“Back to Death” – A Struggle between Danish Laws and Refugees’ Fate

Denmark is the first country in the EU to revoke residence permits of many Syrian refugees, pushing ahead to achieve the zero-asylum-seekers target despite facing domestic and international condemnation, and in spite of the success of Al-Assad in the recent elections in Syria.

By Jana Mahmoud

The government of Denmark, especially its Social Democratic wing, argues that some parts of Syria are now safe for many refugees to return, and the asylum contract should eventually reach an end while many human rights supporters believe that this decision is certainly wrong.

The authorities in Copenhagen based the conclusion of Syria being safe on a Country of Origin (COI) report issued in 2019 by several researchers specialized in the Syrian case, but the researchers themselves have distanced themselves from its findings saying: “We condemn the Danish government’s decision to remove temporary protection for Syrian refugees from Damascus; as a matter of policy, no Syrian can be reasonably believed to be safe enough to remove his protected status in order to force his return to Damascus, nor to anywhere else in Syria.”

“The decision of the Danish government to revoke the asylum status of a number of Syrian refugees is based on a flawed report” says Bente Scheller, one of the experts who issued the report, and a specialized expert in Foreign and Security Policy of Syria.

Scheller believes that all over the world right-wing parties are pushing for racist, misogynist, and excluding policies, so instead of giving in by sacrificing human rights, democratic parties should not stray from their path and live up to international norms, humanitarian values and ethical standards.

The Basis of the Danish decision

Successive governments in Denmark have held strong anti-immigration campaigns, and the main goal was and still is reaching zero-asylum seekers.

In a statement sent by the Danish minister of immigration and integration, Mattias Tesfaye, he said: “The decision to reassess the residence permits was based on a conclusion on the general security situation in Damascus, from the Danish Refugee Appeals Board.”

According to the Refugee Convention, the “main principle is non-refoulement, which asserts that refugees should not be returned to a country where they face serious threats to life or freedom.”

The Press Officer of the Danish Immigration Service, Nils Bak, believes that in both the Human Rights Convention and the Refugee Convention, the conditions for returning refugees to their homeland are extremely different.

Bak refers to the Refugee Convention assuring that it implies that fundamental changes in the society, in terms of becoming more stable and secure, is what determines the fate of refugees.

However, “People fleeing because of bombings and general conditions are called war refugees who could be returned even if the conditions in their country were unstable, serious, and vulnerable, and this is what the European Court of Human Rights assessed previously relying on the Human Rights Convention,” says Bak.

If there is no complete state of war, the European Convention of Human Rights says that the group of refugees that has no conflict with clans, or regime, or any groups, could be sent, because it only fled due to general conditions.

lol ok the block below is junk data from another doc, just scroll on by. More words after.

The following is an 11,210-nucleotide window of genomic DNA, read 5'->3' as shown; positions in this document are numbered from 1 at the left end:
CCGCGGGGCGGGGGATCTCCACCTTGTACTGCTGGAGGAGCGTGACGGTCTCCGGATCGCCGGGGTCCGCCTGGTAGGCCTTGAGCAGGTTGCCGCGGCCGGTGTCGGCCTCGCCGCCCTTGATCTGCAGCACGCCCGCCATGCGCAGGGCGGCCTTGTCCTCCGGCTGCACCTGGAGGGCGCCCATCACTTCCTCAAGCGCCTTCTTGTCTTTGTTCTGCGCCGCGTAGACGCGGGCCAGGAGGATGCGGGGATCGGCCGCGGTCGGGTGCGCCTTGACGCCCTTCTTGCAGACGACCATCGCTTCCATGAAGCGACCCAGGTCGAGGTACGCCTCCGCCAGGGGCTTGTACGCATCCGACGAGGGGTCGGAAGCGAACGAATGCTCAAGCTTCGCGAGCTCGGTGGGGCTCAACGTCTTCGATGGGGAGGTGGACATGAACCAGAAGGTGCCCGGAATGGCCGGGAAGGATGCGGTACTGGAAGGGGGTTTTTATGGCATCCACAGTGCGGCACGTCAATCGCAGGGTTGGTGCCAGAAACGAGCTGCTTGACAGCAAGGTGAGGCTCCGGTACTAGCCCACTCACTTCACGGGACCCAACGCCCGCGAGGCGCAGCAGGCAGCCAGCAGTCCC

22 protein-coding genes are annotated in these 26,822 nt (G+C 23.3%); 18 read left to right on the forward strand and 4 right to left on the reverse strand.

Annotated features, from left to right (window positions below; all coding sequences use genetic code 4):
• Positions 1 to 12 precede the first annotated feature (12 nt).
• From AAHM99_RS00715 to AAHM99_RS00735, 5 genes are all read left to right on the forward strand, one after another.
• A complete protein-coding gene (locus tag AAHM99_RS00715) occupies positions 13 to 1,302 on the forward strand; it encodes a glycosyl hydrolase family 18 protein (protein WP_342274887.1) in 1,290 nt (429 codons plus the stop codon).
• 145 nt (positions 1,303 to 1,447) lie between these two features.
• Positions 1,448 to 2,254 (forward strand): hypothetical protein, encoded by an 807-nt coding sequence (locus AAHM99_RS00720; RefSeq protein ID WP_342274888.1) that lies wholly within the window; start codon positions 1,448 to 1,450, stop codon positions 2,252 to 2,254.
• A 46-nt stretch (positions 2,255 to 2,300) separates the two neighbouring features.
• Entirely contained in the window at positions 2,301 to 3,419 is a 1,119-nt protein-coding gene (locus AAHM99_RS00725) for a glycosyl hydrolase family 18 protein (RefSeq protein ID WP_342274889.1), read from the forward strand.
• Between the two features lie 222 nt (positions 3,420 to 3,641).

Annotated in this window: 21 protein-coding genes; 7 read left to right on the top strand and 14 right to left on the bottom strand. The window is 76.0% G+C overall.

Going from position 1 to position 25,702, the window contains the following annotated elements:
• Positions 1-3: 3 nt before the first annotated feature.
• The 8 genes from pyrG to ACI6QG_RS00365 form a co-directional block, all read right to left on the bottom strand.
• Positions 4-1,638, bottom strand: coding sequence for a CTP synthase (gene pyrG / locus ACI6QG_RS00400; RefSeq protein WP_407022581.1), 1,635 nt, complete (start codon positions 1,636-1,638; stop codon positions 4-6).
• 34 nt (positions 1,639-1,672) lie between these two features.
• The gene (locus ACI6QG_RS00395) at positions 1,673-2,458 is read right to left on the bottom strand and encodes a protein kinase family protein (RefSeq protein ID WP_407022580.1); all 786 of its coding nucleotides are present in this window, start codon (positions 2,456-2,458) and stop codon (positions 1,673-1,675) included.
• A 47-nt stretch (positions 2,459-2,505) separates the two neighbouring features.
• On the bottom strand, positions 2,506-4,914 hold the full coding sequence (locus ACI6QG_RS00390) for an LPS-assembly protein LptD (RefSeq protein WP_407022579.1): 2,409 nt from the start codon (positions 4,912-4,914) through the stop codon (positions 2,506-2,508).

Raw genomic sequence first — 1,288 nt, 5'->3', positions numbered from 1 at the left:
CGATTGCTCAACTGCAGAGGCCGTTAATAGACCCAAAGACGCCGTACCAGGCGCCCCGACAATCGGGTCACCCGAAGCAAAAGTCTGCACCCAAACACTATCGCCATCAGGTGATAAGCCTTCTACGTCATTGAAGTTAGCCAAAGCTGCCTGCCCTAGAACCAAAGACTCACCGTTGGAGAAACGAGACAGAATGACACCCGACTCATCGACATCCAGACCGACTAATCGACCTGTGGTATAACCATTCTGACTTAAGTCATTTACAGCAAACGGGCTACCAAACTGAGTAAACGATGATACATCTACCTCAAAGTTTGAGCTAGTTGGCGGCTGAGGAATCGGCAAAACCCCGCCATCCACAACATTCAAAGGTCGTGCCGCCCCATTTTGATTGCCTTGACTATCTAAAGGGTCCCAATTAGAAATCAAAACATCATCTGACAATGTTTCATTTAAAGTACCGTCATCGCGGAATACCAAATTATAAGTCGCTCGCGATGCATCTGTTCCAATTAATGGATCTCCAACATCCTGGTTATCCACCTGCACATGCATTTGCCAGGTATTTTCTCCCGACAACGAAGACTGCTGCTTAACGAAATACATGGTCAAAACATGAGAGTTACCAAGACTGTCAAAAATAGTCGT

“That’s why Denmark is not questioning those who, for example, are married to a refugee who has protection under the Refugee Convention, and in this case this person and his family would not be returned to their country because they would be in direct conflict with the regime or any political group in Syria,” believes the Press Officer.

Foreign and International Criticism

The UN Human Rights Council was one of the first critics of the Danish decision to revoke many Syrians’ residence permits. It issued a report based on 8000 witness accounts assuring that: “The Syrian government has arbitrary arrested and detained individuals, and committed war crimes and crimes against humanity in the context of detention.” (section 83)

In an interview with Anders Aalbu, the Spokesperson for UNHCR’s Nordic branch, he said that UNHCR is extremely concerned about this development as the recent improvements in the security situation in some parts of Syria, including Damascus, are not sufficiently fundamental, stable, or durable to justify ending international protection of any group of refugees.

“The Danish focus on issuing short-term temporary permits, and re-assessing protection status when they expire, leaves concerned children, women and men in constant fear of having their protection abruptly ended and at risk of being returned,” says Aalbu. “Such instability and uncertainty are detrimental to refugees’ ability to lead normal lives and integrate into Danish society.”

Criticism of this decision also came from the EU Parliament in the 39th resolution issued in March 2021. The EU reminded all Member States that Syria is not a safe country to return to and said that they must refrain from shifting national policies towards depriving certain categories of Syrians of their protected status.

According to Zaid Al Azem, an international lawyer specialized in asylum laws, the Geneva Convention provided that “refugees cannot be expelled, returned, or refouled to their countries or any other country where their lives or freedom would be threatened.”

 “Denmark is basing its decisions on some conventions and laws at the expense of others to serve its policies’ interest, while it must study all Conventions related to refugees and then issue its decisions ” says Al Azem.